Our e-sports correspondent is EFSI World‘s Jeb Boone. This week he looks at the worries around Starcraft 2, and the impact League Of Legends is having on the pro community.
On Wednesday, October 17th, the Fates seemed to be conspiring to kill e-sports. Like their Roman counterparts, the e-sports Parcae spin, measure and cut the USB cord of life, deciding what will live, and who will disband. On that day, beloved StarCraft 2 team SlayerS disbanded in a fury of controversy and vitriol, and with concerns about Heart Of The Swarm, the future of e-sports as a whole. Here’s what happened.
The timing of the e-sports fates was apt – just hours before, top SC2 player Destiny wrote a well-sourced and scathing critique of Blizzard Entertainment, arguing that the StarCraft 2 developer had not done enough to retain a large casual player base, Heart of the Swarm, StarCraft 2’s coming expansion, may be destined for failure.
“I’m sorry if I come off as pessimistic, but with the way that RioT and Valve are doing SO MANY THINGS right with their respective games, I can’t see SC2 being considered a serious competitive game come 2 years from now,” wrote Destiny.
TeamLiquid.net and r/StarCraft shared a good deal of Destiny’s concern. The next morning, many awoke to the news of SlayerS’ disbandment. Perhaps the most alarming development in the SlayerS scandal was that three of the team’s players had been sneaking out of the SlayerS house to play League of Legends. Upon the disbandment, the StarCraft community learned that Puzzle, Coca and Min had left the world’s most well-loved RTS to play League of Legends professionally.
“It’s true that Puzzle, Coca, and Min will switch to League of Legends. They have been playing League of Legends together for a while and probably left the team house a couple of months ago. The news about them getting sick might have been a lie made up by the team since there was no other way [to announce their absence],” said former SlayerS player Alicia in an interview with ESFI.
In spite of what many pillars of the StarCraft community assert, there still exists a bit of a rivalry between StarCraft players and League of Legends players. Boasting unprecedented numbers of stream viewers for their season two finals, League of Legends is undoubtedly the most watched and most played game in e-sports. Abdicating the throne has not been easy for StarCraft players and fans after enjoying two years of unrivaled sovereignty.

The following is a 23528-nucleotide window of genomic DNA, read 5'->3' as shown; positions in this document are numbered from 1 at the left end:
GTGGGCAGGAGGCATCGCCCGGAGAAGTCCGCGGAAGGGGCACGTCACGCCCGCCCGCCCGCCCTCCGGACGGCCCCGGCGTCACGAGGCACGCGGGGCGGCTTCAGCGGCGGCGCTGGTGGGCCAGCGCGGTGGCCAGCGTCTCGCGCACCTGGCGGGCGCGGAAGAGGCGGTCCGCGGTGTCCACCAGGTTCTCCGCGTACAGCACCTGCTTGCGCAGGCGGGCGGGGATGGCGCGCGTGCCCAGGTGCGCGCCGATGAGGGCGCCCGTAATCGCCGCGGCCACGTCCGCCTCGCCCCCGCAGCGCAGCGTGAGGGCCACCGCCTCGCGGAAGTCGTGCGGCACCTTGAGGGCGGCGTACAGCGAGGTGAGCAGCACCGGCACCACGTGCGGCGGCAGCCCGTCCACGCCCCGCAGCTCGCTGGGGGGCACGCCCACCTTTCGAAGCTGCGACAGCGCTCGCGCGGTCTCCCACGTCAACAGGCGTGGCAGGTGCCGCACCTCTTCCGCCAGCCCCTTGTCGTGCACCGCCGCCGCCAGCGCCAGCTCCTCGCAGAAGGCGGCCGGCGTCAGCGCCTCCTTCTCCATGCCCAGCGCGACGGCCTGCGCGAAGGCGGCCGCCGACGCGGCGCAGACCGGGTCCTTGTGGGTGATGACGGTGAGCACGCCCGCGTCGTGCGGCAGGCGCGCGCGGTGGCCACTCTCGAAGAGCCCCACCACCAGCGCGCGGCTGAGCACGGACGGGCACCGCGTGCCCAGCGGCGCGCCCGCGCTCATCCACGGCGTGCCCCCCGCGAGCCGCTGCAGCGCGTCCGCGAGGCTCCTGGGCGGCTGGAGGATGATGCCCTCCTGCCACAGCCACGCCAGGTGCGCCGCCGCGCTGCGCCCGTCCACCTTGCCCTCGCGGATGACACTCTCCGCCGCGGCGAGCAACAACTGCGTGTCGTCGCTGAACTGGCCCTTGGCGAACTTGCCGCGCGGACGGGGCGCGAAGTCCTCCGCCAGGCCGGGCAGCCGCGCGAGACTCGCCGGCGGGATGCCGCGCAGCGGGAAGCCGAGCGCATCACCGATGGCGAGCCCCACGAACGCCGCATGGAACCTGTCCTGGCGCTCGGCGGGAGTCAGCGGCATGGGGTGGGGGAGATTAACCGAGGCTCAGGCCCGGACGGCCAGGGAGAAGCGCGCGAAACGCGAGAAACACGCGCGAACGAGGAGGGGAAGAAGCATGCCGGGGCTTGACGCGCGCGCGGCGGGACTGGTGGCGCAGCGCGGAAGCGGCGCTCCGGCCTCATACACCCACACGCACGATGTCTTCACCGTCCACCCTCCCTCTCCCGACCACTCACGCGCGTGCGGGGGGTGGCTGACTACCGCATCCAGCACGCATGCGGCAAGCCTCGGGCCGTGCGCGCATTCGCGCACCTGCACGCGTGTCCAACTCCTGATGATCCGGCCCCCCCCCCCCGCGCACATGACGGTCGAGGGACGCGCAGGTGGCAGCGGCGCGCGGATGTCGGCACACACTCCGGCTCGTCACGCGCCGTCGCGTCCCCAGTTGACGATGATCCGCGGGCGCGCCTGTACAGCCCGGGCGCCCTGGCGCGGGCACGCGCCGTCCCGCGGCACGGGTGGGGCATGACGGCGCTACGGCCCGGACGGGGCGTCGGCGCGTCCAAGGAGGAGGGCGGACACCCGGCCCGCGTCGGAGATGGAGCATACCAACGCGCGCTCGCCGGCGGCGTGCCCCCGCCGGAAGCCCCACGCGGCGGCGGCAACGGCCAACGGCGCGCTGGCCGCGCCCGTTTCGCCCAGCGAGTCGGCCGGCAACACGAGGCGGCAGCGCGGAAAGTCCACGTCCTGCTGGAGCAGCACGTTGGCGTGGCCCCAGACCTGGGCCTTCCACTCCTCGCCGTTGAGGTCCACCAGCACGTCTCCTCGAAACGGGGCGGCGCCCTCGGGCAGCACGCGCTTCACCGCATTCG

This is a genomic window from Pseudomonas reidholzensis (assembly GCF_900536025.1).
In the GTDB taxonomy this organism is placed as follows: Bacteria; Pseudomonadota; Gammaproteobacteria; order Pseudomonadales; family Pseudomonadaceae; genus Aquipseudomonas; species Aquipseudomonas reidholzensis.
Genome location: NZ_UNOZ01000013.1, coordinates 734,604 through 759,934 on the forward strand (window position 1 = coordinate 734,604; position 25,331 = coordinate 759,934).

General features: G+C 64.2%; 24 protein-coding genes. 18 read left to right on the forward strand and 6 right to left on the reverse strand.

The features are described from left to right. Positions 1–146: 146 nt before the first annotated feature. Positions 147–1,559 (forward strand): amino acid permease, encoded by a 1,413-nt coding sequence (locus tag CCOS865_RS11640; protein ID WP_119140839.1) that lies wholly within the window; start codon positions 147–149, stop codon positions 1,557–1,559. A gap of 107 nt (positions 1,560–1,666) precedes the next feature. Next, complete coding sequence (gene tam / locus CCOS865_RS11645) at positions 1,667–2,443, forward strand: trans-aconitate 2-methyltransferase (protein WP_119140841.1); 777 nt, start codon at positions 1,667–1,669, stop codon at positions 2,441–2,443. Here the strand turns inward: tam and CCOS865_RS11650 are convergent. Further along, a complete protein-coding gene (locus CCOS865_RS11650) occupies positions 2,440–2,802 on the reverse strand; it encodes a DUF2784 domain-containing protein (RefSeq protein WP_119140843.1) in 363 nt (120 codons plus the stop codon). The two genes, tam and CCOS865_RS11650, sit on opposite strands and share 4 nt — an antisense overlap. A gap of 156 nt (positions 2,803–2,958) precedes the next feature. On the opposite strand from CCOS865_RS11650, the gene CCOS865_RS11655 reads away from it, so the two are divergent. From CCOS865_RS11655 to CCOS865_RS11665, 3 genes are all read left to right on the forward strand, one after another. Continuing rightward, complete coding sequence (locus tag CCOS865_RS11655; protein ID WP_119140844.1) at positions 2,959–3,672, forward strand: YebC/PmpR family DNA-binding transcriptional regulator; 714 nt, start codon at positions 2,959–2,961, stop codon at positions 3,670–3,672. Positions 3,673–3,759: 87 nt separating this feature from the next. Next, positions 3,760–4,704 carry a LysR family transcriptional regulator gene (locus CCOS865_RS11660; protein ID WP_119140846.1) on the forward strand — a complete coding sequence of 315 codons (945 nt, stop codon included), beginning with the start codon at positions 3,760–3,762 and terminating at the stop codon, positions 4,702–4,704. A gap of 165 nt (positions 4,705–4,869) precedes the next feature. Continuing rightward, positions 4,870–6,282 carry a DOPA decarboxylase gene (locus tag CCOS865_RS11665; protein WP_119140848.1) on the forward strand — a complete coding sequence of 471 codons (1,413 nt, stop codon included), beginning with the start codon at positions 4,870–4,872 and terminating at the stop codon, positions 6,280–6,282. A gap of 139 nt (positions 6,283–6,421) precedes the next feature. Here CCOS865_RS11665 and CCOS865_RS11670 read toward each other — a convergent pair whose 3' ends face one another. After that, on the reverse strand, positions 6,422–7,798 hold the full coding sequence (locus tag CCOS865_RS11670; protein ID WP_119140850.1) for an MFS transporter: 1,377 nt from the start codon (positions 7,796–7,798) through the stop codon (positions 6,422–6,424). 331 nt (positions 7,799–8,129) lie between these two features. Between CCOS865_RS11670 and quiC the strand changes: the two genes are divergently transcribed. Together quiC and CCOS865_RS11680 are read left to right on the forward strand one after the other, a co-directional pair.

However, in spite of the fatalism and melancholy, StarCraft soldiered on. There was a GSL Code S final on Saturday, damn it.
The most prolific player in GSL history, Jong Hyun “Mvp” Jung, met Seung Hyun “Life” Lee to do battle for $42,600 and the most sought-after championship in StarCraft. Life, just 15 years-old, brought down the four-time GSL Code S champion in a stunning best of five series, making e-sports history as the world’s first StarCraft 2 “Royal Roader”. The Royal Roader title is a rare distinction given to a rookie after winning the GSL (OSL or MSL during the days of Brood War) in their first season of qualification.
Life joins the ranks of players like BoxeR, Jaedong and July and distinguishes himself as one of the youngest player ever to achieve the title, along with Mind, who became an MSL Royal Roader at age 15 at the 2006 GOMTV MSL Season One.
Indeed, the parallels between life and some of StarCraft’s greatest players don’t end with the Royal Road. The young, aggressive Zerg shares a similar play style with July, another young player that rose through the ranks of Brood War.
As the GSL Code S finals came to a close, the initial group stage of Dreamhack Bucharest began featuring some of Europe and Korea’s best talent.
Major League Gaming’s “MLG vs. Proleague” (MvP) invitational is ongoing as well, pitting established StarCraft 2 players against the titans of Brood War having recently made the transition into StarCraft 2. Many speculated that the move from Brood War to StarCraft 2 could be a challenging one with the players themselves even arguing that it could take years for them to become competitive.
It was all codswallop.
The Brood War players from the Korean e-sports Association (KeSPA) have exploded into StarCraft 2 with sizeable force. In their matches against better-seasoned StarCraft 2 players in the MvP invitational (as well as the GSL and OSL for that matter) they have established themselves as capable professionals. SK Telecom’s Rain stands out among his peers as the best KeSPA player, advancing to the Code S round of four, losing only to four-time Champion Mvp. Securing his spot in next season’s Code S tournament, Rain will also play in the OSL finals next week.
With League of Legends taking a bit of a break after the season two finals, Dota 2 is starting up again after the International 2. In the third season of Starladder, the top seven teams have come to Kiev to compete for the championship.
As runners-up at the International 2, team Natus Vincere (Na’Vi) struggled to maintain their status as the best team in Europe. Going 10-5 in the online stages of the StarLadder, Na’Vi faced stiff challengers moving forward. However, bouncing back, they have reasserted themselves and advanced to the finals.
Team Empire was the heavy favorite going into Kiev, earning 14 wins and just one loss in the online portion of StarLadder season three. Losing to the GD B-Team (former mousesports players) they were knocked down to the losers bracket where they will face the GD B-Team again to determine who will face Na’Vi in the finals.
Yes, the Fates may be conspiring to cause controversy,but the forces of good will soldier on.
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